When most of the diagnostic cells are on a single slide, the molecular testing will destroy the evidence of tumour cells, which might have medico-legal consequences. To mitigate the medico-legal constraints, smears can be digitally scanned, to record the cytomorphology of representative diagnostic microscopic fields for the archives. In our practice, we experienced that, to digitally record the three-dimensional groups of variable thickness frequently observed in traditional smears, the use of a z-axis scanner is required, which unlike the monoplanar whole slide imaging of histology slides, is time consuming and results in relatively large digital image files.5
ROSE for tumour cell adequacy is crucial to ensure that the obtained material is sufficient and properly preserved for the identification of malignancy and for biomarker testing (figure 1).2 This can be successfully performed either by a cytopathologist or by a properly trained cytotechnologist or a dedicated clinician.28 Unfortunately, due to budget and staff limitation, ROSE is not always feasible.29 In this setting, liquid-based cytology (LBC) represents a valid alternative to traditional cytology, avoiding the possibility that untrained clinicians may improperly smear and triage the aspirated material, thus limiting artefacts.30
The specimen is simply expelled in its entirety into an alcohol-based fixative, such as CytoLyt (Hologic, Bedford, Massachusetts, USA) or CytoRich Red (Fisher Scientiﬁc UK, Loughborough, Leicestershire, England) solutions, and by proprietary instruments, a cell monolayer slide is prepared.30 In our experience, although direct smears show a higher DNA yield and are more cell rich than LBC slides, the differences in adequacy and in mutant rate between the two samples are minimal.30 This may probably reflect the similar effect of methanol-based CytoLyt and ethanol-based smear fixation on DNA preservation (table 1). Conversely, LBC samples fixed with CytoRich Red have shown poorer DNA preservation due to the presence of a small amount (<1%) of formaldehyde that may cause DNA degradation and modification by the cross-linking of cytosine residues on either strands.16 In addition, residual material from CytoLyt samples has been shown to feature optimal RNA integrity being suitable for nucleic acid isolation and subsequent analysis by reverse transcription-PCR (RT-PCR).31 However, RNA degradation was reported in specimens stored for 12 months at room temperature, and long-term storage requires –80°C.14 Interestingly, also, exfoliative oral cytology specimen has shown an adequate RNA preservation.31
Several studies have described using LBC specimens for molecular analysis, either by scraping off cells from the LBC slides or by extracting DNA directly from the rinse solution.32 33 In a recent survey, we reported that the referring cytopathologists more frequently outsource LBC slides rather than vials to referral laboratories; in fact, LBC phial dispatching is impractical as the vials are stored only for a limited period of time with limited long-term DNA stability, and often, the residual solution is not sufficient for testing.30 In addition, the possibility of directly visualising neoplastic cells is preferable, also when comparing the mutation signals with the extent of tumour cells in the tested slide.33 When the low-sensitive direct sequencing method is employed, neoplastic cell enrichment is mandatory12; however, manual microdissection on LBC slides is difficult. In fact, similar to CBs, neoplastic and non-neoplastic components from different in- and off-target FNA passes are pooled together and homogeneously distributed during processing. Laser capture microdissection is expensive and time consuming and hardly feasible in routine clinical setting.32 Alternatively, highly sensitive molecular techniques, such as real-time PCR methods, can be used directly on the DNA extracted from the preserving solution of the phial, without slide preparation.30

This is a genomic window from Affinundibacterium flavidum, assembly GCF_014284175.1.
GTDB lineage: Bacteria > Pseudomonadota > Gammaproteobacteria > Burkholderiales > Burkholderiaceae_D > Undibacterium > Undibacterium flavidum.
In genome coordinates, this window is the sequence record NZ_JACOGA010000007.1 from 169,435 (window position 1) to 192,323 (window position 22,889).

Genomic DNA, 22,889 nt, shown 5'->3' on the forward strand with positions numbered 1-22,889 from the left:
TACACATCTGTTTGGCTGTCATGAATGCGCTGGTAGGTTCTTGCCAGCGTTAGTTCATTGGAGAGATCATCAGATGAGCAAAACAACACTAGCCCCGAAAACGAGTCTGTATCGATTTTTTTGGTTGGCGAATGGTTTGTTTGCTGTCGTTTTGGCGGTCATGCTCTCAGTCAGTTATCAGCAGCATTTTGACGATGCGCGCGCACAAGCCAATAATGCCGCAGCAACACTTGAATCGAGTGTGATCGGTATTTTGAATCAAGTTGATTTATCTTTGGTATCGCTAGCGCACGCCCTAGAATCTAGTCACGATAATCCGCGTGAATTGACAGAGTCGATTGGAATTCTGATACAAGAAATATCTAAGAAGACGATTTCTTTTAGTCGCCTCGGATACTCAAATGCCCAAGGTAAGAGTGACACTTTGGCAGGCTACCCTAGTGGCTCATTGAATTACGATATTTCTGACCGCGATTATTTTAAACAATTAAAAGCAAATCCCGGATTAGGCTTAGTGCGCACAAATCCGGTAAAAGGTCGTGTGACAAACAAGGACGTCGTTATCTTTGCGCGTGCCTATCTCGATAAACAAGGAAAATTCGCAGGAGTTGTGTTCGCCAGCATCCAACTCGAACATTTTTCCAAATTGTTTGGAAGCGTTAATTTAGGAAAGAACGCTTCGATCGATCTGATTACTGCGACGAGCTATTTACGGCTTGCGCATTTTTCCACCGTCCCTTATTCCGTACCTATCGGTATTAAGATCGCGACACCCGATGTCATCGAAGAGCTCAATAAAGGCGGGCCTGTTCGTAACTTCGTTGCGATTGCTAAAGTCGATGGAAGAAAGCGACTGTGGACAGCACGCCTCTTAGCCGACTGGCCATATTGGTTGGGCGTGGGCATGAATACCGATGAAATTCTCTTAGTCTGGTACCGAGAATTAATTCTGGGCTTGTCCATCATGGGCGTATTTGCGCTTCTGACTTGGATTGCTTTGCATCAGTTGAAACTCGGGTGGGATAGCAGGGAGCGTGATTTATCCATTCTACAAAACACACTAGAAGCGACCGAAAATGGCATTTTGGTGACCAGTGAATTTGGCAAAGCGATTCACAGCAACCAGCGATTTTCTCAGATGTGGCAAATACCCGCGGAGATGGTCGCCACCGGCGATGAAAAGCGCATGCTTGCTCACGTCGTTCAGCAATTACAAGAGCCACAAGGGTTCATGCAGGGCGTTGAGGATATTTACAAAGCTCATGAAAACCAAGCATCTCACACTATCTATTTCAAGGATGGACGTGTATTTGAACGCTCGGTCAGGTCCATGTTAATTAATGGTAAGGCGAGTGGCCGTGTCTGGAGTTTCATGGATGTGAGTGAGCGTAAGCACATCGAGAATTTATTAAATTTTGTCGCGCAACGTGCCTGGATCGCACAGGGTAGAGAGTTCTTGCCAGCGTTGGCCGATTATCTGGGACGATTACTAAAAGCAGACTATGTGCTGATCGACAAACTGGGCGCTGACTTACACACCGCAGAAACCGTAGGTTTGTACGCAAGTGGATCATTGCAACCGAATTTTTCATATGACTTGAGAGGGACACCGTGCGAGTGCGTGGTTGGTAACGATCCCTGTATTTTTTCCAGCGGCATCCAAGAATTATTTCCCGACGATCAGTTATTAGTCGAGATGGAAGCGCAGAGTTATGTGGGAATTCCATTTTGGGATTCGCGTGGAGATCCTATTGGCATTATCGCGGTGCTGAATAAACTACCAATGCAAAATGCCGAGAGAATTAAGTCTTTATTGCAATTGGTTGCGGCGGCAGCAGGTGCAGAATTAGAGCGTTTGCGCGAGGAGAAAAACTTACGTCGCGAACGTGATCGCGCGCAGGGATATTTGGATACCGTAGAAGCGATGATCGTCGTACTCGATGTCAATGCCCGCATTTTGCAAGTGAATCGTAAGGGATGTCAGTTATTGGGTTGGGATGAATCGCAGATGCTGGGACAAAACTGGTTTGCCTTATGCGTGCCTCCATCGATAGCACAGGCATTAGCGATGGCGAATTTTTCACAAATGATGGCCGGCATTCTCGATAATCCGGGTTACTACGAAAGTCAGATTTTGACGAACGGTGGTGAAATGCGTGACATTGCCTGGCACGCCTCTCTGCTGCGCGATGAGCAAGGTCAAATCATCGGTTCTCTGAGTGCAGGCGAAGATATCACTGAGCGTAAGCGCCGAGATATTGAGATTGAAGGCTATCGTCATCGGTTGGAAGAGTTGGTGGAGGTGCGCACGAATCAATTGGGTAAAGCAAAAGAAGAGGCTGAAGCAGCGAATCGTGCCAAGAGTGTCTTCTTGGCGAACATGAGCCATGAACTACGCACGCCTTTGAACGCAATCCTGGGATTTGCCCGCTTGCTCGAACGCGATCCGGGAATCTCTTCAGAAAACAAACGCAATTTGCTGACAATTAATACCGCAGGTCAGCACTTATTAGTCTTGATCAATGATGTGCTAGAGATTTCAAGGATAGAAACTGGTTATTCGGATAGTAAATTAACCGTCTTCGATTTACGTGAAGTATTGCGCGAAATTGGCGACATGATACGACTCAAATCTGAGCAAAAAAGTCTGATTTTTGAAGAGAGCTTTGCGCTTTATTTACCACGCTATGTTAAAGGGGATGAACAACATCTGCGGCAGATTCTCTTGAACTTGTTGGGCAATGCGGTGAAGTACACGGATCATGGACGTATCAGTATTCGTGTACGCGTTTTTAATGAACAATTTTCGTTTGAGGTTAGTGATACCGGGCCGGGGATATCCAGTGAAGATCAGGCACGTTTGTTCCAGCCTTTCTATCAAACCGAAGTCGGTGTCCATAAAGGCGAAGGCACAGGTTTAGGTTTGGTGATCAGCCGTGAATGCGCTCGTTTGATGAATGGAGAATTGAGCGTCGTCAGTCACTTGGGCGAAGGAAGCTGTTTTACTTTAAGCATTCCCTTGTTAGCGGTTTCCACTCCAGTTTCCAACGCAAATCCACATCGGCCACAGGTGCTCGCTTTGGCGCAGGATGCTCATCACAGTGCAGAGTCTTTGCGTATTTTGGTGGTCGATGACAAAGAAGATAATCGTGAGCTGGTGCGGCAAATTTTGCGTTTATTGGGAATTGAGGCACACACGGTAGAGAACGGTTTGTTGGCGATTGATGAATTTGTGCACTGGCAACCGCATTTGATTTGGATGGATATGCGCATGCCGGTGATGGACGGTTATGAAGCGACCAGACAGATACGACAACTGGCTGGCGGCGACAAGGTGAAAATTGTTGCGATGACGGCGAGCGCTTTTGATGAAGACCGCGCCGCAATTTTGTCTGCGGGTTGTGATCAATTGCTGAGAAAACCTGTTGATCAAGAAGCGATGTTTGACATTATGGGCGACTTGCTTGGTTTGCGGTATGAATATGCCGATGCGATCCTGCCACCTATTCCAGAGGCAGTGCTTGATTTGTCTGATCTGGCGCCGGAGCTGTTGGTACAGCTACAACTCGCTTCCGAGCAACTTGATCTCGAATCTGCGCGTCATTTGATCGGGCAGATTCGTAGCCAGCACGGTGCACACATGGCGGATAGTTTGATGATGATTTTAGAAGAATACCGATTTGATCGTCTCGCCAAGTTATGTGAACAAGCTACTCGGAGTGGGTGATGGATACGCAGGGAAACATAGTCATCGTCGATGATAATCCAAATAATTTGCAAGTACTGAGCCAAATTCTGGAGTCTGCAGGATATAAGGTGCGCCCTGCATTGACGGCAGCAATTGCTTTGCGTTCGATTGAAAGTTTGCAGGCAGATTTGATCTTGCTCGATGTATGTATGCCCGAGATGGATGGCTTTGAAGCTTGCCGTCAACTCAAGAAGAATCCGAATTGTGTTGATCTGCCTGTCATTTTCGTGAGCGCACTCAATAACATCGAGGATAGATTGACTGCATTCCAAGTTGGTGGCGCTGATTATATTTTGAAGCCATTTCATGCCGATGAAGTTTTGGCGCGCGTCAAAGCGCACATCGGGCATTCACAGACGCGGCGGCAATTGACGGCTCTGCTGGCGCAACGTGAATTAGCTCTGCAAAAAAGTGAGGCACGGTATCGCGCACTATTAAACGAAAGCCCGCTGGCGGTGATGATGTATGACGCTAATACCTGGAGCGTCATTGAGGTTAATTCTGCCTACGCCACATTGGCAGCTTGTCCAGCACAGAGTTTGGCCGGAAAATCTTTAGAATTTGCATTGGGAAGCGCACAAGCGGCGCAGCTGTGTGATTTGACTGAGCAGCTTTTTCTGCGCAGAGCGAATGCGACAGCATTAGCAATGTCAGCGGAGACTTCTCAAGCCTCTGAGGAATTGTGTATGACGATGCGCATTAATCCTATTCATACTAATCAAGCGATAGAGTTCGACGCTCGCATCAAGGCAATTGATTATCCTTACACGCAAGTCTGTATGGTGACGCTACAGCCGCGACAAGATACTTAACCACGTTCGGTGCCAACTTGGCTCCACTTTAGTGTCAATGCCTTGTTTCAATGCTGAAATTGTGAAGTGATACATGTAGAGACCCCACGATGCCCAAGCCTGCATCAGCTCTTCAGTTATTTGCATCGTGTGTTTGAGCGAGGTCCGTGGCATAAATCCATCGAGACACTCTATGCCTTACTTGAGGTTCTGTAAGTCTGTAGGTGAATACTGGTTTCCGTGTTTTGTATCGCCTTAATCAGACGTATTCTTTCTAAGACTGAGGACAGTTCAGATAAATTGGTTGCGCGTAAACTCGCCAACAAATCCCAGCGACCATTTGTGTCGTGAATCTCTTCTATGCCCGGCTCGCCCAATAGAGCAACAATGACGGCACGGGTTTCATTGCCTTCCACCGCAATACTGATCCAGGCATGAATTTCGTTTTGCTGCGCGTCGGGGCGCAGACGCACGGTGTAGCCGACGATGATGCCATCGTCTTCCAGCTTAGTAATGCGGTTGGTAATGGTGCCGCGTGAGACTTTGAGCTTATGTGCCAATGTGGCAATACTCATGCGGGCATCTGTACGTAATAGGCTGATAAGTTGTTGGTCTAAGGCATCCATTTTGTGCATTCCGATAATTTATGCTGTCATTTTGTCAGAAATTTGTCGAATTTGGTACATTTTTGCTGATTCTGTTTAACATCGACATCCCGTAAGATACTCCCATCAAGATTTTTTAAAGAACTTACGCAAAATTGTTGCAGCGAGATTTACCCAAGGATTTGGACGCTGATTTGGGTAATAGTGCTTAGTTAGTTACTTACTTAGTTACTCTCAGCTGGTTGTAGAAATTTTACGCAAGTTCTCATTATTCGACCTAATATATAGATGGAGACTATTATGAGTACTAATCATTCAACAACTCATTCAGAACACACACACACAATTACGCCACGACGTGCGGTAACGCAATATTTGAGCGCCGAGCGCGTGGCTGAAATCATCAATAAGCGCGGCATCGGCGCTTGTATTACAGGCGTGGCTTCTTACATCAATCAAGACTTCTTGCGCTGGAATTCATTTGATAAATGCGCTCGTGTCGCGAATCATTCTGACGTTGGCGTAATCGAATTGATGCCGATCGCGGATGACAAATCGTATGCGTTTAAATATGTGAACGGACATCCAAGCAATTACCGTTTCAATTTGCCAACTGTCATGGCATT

Fresh, unfixed cells may be processed for immediate nucleic acid extraction with excellent results.2 The advantage of a short acquisition time for molecular processing is mostly required to ensure high-integrity RNA for some molecular applications such as complementary DNA labelling for microarray analysis and transcriptome analysis.14 In contrast, RT-PCR or quantitative RT-PCR analysis for fusion gene detection is more tolerant of partially degraded RNA because the design can be based on an analysis of smaller regions of RNA.14 For long-term storage, aliquots can be frozen at 80°C RNA later or similar RNA stabilising solutions and stored in freezers34; fresh cells can also be stored at room temperature for months in Whatman filter paper cards (GE Healthcare Life Sciences, Buckinghamshire, England). The latter method is an easy, fast, inexpensive, operative-friendly procedure and ensures high quality of nucleic acid for molecular testing, but the amount of genetic material that can be extracted from the Flinders Technology Associates (FTA) cards is limited.35 Moreover, the disadvantage of using fresh/frozen/FTA-collected cells is the lack of direct microscopic examination of the tissue specimen from which the DNA/RNA is isolated and false negatives can commonly occur if the sample tested does not have an adequate tumour fraction.23